WHAT I READ THIS WEEK:   A Mind To Murder by P.D. James.  Splendors and Glooms by Laura Amy Schlitz.  Gypsy Duke by Felicia Mires.

Photo by Roxanne Rix.

My novels can be found at





The importance of proofreading

While my newest novel is out there in the beta readers’ hands I’m taking this time to proofread it from back to front. I should finish this task today. So far I’ve found an instance where it should have said “if” and it said “it,” a missing quotation mark and period, my misuse of two words (beveled and venal) that have now been corrected, and a couple more errors I’ve already forgotten about. I had already proofread it from front to back before I ever turned it loose. I don’t remember what mistakes I found originally.


Beta reader number one found at least three errors. I expect that beta reader number two will find some as well.  A very long time ago Western writer John S. McCord (The Baynes Clan series) told me (and a room full of other writers) that one of the most important editing processes a writer could do was to read your work out loud to yourself. I do that first thing and my cat hates me. Someone else gave the advice to read and proof your work from back to front, thereby cutting yourself off from the plot. If I was capable of doing it word by word backwards, I would. But I can’t. So far I’ve only been able to proof page by page. Paragraph by paragraph would be better, and it may come to that before I let THE COWBOY’S BABY GOES TO HEAVEN publish.


My most difficult problem with proofreading has been taming my impulse to copy edit as I read. There has to come a time when it’s good enough. Let it go. Otherwise you will switch words, rework sentences, change plot and anything else you can do to avoid finishing and you’ll succeed. The novel will never be complete. Proofreading is looking for spelling errors, typos, grammar mistakes, spacing errors and the such; by the time you get to proofreading you should have a finished product. Don’t fiddle with it anymore.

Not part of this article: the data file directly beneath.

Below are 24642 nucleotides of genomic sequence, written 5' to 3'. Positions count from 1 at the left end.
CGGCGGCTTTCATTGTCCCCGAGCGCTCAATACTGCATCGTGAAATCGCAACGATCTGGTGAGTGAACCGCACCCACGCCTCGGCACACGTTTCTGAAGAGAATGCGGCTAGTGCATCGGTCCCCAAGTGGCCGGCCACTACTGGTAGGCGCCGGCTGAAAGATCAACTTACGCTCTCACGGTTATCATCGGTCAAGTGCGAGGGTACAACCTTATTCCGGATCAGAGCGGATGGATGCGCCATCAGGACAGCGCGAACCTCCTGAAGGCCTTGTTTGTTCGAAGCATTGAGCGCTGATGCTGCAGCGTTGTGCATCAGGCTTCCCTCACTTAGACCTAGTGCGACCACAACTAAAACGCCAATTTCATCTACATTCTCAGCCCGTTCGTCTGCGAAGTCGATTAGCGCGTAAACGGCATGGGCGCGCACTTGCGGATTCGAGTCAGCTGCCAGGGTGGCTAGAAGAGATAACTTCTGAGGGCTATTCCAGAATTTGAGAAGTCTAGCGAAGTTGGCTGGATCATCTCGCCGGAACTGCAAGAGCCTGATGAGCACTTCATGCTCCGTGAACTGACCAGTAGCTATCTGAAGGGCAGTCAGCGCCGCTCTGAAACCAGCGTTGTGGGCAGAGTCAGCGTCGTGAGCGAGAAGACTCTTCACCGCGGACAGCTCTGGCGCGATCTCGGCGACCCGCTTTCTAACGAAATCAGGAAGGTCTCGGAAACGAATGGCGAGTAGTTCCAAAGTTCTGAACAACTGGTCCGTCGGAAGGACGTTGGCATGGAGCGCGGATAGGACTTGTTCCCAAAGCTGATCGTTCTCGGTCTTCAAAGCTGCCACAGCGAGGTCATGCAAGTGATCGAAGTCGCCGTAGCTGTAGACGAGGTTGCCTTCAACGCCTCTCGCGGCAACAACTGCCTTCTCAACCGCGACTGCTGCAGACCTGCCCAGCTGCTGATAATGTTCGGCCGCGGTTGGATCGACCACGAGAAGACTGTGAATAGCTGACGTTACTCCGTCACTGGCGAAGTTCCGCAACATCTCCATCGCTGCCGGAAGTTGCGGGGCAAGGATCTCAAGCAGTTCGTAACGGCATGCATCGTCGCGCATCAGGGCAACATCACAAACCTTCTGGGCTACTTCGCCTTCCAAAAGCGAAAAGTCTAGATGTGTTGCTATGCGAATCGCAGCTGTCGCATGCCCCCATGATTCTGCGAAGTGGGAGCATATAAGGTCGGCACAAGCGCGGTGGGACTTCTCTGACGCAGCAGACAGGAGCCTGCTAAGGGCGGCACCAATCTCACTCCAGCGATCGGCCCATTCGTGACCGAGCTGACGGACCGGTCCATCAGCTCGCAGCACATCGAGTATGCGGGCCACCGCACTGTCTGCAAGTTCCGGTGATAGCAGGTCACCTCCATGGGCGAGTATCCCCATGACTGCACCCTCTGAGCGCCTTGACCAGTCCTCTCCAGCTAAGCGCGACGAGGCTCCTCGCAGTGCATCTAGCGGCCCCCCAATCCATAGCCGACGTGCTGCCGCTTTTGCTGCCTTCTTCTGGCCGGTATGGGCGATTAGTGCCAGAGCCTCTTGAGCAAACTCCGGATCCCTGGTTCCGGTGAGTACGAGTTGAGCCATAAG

THE COWBOY’S BABY GOES TO HEAVEN will have the input of two more beta readers before it’s done. Then Streetlight Graphics and Glendon Haddix will do their magic and create a wonderful cover and clean formatting for it, and then off we go. I can’t wait to see this one in print (and e-print). I think it’s better than THE COWBOY’S BABY, and I’m still really proud of that one.


Photos by Roxanne Rix.

My books can be found at


as well as at Barnes & Noble online for Nook readers and Smashwords for every other device. And at BookPeople in Austin, Texas, Logos and Buffalo Clover in Lockhart, Texas.







WHAT I READ THIS WEEK:  Mockingjay by Suzanne Collins.  Badwater by Toni Dwiggins.  Shroud for a Nightingale by P.D. James.